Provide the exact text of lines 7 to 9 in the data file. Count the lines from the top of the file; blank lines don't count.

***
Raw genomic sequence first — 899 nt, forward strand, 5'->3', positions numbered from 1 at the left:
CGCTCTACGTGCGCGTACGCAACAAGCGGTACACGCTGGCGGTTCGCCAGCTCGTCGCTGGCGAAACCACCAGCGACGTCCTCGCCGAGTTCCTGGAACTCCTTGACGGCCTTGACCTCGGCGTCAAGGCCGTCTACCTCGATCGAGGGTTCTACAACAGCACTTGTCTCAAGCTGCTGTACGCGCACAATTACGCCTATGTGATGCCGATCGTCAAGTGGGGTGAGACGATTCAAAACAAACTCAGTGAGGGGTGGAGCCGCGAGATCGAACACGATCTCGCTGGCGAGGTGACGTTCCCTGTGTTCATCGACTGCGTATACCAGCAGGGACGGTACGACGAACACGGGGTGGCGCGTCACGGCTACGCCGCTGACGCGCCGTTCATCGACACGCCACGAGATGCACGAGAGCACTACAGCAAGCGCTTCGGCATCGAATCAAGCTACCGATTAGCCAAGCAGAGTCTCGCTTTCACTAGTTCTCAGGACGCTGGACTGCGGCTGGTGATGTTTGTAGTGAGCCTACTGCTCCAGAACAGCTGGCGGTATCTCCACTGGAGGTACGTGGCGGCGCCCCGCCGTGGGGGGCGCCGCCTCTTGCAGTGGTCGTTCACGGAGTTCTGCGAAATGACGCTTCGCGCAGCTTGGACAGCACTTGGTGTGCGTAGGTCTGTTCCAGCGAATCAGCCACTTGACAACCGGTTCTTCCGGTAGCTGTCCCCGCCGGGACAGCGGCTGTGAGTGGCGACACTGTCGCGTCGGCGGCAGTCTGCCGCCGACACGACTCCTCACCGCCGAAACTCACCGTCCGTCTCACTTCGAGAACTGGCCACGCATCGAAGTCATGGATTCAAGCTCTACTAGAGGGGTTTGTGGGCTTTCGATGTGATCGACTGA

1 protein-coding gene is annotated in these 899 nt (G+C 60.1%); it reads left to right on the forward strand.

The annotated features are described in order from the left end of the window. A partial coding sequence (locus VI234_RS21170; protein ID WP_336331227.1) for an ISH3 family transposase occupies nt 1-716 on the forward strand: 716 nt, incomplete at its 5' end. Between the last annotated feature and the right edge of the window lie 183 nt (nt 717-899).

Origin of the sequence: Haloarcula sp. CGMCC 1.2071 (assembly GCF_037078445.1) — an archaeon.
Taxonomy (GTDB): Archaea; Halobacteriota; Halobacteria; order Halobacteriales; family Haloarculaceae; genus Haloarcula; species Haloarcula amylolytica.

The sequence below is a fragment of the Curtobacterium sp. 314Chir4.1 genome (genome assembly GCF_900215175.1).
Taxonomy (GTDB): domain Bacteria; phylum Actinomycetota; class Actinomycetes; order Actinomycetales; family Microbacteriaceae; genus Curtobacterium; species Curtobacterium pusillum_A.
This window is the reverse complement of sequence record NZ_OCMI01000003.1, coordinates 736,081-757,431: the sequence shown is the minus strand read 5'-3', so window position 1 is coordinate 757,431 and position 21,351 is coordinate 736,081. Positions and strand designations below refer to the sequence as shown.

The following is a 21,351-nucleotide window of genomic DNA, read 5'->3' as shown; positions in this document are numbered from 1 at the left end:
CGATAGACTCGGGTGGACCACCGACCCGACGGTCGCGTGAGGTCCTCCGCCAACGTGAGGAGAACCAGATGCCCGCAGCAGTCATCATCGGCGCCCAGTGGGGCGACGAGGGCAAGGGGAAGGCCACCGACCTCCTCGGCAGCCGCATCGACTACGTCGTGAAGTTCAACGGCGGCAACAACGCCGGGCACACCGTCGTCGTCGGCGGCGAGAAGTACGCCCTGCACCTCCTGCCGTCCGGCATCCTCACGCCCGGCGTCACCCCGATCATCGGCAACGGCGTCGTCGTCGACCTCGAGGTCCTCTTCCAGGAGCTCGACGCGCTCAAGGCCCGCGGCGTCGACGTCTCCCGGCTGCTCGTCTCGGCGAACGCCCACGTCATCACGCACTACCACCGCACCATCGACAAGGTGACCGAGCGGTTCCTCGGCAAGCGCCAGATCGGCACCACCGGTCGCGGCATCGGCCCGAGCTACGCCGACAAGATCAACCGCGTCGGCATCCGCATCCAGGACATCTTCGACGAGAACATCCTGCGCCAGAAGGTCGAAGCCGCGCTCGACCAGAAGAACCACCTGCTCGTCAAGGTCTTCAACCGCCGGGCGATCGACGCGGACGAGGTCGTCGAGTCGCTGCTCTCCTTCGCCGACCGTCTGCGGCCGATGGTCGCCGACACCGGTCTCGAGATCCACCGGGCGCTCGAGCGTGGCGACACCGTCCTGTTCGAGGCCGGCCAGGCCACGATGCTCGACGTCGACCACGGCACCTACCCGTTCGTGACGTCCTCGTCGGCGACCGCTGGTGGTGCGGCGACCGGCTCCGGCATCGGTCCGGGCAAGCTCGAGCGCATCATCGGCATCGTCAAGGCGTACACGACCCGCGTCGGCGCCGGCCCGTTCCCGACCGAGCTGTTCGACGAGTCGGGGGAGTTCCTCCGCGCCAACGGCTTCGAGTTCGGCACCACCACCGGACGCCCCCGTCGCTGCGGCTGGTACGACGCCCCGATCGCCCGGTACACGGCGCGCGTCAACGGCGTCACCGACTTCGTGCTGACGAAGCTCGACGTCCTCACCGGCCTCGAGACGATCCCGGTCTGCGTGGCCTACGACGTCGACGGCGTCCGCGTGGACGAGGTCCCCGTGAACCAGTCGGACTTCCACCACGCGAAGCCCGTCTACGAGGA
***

The sequence below is a fragment of the Curtobacterium sp. 314Chir4.1 genome (genome assembly GCF_900215175.1).
Taxonomy (GTDB): domain Bacteria; phylum Actinomycetota; class Actinomycetes; order Actinomycetales; family Microbacteriaceae; genus Curtobacterium; species Curtobacterium pusillum_A.
This window is the reverse complement of sequence record NZ_OCMI01000003.1, coordinates 736,081-757,431: the sequence shown is the minus strand read 5'-3', so window position 1 is coordinate 757,431 and position 21,351 is coordinate 736,081. Positions and strand designations below refer to the sequence as shown.